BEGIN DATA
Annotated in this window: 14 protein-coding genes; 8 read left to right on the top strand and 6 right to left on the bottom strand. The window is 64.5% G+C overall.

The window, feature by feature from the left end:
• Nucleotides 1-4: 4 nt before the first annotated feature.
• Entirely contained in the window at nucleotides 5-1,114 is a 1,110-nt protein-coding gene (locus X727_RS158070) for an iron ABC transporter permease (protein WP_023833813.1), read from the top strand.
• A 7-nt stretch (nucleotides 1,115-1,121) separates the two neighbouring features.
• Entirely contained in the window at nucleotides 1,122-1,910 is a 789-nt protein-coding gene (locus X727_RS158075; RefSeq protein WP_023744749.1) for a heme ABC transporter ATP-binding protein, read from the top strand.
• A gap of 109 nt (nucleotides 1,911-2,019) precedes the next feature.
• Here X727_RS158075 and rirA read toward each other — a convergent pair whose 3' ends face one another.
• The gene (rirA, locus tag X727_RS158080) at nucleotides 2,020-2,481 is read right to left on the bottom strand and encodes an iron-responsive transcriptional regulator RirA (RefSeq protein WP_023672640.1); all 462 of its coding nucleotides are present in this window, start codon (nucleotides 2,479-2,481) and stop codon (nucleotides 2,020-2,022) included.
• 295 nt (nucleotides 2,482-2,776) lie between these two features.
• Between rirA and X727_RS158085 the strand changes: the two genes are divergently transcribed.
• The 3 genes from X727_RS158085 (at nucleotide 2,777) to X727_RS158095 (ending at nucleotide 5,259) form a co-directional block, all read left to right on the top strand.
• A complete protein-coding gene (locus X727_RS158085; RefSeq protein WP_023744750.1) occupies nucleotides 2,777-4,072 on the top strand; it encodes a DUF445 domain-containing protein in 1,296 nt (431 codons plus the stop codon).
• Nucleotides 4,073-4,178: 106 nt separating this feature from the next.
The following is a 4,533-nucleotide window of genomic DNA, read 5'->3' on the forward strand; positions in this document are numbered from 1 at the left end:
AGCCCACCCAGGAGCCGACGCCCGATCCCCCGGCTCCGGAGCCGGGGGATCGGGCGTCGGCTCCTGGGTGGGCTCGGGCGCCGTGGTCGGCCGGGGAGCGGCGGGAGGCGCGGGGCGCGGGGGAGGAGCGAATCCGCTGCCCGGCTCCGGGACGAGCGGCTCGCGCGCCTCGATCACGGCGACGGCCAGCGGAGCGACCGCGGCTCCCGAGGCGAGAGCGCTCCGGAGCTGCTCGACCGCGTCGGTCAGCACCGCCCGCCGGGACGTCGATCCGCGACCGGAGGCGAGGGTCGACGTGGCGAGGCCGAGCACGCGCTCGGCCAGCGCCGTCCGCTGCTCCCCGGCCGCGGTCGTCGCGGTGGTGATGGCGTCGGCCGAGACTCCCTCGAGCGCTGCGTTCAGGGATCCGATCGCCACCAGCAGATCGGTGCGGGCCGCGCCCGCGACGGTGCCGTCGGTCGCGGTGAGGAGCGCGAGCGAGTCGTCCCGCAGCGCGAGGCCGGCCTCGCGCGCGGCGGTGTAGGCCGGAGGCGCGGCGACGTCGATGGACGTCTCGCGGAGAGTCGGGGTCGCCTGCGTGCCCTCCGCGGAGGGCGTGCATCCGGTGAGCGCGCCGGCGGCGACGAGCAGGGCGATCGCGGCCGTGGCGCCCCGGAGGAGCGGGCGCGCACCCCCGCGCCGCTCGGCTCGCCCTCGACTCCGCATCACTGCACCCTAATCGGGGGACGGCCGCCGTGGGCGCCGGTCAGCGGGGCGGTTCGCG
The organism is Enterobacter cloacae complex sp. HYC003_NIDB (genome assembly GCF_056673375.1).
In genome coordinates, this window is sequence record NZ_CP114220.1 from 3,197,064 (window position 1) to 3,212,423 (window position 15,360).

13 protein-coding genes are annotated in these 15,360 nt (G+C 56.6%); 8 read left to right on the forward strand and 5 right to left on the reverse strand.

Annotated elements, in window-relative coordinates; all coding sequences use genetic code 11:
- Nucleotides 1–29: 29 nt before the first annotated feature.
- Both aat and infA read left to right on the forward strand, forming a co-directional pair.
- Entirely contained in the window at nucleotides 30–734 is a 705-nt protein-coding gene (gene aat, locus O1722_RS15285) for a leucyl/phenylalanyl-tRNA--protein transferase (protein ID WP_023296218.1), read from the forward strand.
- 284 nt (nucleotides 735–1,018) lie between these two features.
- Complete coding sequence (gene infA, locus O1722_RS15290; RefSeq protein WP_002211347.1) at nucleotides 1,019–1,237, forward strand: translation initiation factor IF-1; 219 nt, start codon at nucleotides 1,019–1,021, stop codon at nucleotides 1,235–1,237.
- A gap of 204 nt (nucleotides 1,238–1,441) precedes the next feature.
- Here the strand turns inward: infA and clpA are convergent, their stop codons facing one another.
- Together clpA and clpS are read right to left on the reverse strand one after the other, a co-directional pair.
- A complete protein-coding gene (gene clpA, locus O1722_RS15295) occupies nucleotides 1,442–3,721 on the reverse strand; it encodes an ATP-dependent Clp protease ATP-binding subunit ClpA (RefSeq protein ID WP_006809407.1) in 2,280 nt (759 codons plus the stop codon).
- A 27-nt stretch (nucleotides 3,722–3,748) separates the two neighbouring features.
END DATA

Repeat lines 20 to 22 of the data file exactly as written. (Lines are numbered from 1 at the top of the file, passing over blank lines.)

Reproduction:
Annotated elements, in window-relative coordinates; all coding sequences use genetic code 11:
- Nucleotides 1–29: 29 nt before the first annotated feature.
- Both aat and infA read left to right on the forward strand, forming a co-directional pair.